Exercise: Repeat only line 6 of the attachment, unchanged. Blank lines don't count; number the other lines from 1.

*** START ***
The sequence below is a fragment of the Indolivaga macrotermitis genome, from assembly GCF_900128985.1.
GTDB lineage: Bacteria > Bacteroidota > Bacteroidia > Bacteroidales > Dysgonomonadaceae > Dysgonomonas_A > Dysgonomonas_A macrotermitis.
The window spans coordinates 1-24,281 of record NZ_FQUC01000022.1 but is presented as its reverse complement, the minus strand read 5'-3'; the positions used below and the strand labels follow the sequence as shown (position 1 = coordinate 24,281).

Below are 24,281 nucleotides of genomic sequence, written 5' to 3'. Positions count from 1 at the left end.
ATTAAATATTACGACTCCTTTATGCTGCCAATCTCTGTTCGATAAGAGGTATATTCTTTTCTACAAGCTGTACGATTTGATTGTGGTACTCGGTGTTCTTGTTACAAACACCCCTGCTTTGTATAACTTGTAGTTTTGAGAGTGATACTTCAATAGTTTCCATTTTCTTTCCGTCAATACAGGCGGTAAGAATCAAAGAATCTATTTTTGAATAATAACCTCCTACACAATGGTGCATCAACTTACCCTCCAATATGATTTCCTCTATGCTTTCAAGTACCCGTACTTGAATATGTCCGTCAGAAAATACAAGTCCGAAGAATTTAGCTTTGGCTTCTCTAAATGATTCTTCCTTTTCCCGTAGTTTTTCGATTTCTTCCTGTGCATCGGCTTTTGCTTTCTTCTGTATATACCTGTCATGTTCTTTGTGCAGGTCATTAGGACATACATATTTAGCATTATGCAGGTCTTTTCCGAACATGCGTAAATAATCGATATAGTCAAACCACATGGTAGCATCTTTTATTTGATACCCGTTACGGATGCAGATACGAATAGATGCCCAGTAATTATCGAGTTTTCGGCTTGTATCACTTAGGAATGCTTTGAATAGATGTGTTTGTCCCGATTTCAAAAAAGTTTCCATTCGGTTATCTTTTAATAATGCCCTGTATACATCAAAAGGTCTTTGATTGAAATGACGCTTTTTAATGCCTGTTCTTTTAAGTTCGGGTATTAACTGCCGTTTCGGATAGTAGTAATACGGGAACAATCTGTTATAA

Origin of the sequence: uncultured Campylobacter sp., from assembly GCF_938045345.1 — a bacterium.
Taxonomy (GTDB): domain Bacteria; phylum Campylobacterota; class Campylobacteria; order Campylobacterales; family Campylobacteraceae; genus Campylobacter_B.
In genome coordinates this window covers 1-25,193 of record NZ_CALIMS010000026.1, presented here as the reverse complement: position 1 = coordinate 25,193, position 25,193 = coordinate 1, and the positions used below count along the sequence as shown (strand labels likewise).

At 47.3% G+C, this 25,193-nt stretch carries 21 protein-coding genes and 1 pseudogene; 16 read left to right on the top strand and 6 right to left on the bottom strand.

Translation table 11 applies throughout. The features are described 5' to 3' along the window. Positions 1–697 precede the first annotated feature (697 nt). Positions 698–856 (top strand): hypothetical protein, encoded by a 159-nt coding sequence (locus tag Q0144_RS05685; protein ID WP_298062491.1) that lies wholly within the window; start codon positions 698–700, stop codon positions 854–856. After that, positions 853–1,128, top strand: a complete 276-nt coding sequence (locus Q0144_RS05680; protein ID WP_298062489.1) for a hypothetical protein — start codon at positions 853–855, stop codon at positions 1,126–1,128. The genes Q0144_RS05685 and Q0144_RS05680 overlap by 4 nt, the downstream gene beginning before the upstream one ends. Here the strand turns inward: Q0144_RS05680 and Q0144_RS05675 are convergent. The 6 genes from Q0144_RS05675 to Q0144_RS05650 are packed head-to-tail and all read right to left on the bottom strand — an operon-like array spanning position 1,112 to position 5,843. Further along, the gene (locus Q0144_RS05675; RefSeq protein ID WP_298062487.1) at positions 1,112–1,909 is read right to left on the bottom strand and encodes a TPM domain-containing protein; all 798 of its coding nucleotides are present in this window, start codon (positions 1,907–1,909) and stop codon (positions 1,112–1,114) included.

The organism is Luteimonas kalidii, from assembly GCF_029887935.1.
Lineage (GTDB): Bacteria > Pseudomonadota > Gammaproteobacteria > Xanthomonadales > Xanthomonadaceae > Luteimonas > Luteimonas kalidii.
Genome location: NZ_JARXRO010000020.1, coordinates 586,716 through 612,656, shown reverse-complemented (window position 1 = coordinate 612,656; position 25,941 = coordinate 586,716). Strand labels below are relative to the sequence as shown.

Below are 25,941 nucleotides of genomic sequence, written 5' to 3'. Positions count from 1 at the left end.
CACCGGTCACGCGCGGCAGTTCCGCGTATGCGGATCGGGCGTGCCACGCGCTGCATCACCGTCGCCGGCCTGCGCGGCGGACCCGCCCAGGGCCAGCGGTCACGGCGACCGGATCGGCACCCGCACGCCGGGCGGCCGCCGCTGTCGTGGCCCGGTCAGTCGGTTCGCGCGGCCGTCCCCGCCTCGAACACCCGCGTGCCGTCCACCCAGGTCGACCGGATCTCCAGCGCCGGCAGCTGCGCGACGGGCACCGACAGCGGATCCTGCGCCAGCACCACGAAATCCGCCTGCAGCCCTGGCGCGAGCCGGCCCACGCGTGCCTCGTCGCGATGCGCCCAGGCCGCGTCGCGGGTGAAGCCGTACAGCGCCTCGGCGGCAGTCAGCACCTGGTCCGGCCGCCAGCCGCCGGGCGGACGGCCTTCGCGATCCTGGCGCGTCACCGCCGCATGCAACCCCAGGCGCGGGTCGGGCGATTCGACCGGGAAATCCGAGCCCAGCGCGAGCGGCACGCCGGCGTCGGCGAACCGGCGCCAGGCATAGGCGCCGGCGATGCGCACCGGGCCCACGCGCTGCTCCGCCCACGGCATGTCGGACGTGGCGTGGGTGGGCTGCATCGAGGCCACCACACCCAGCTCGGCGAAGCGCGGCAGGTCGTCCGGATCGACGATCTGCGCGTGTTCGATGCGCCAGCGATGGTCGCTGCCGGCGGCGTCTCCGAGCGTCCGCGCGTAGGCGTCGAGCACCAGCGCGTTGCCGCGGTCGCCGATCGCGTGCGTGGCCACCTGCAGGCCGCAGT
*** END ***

Origin of the sequence: uncultured Campylobacter sp., from assembly GCF_938045345.1 — a bacterium.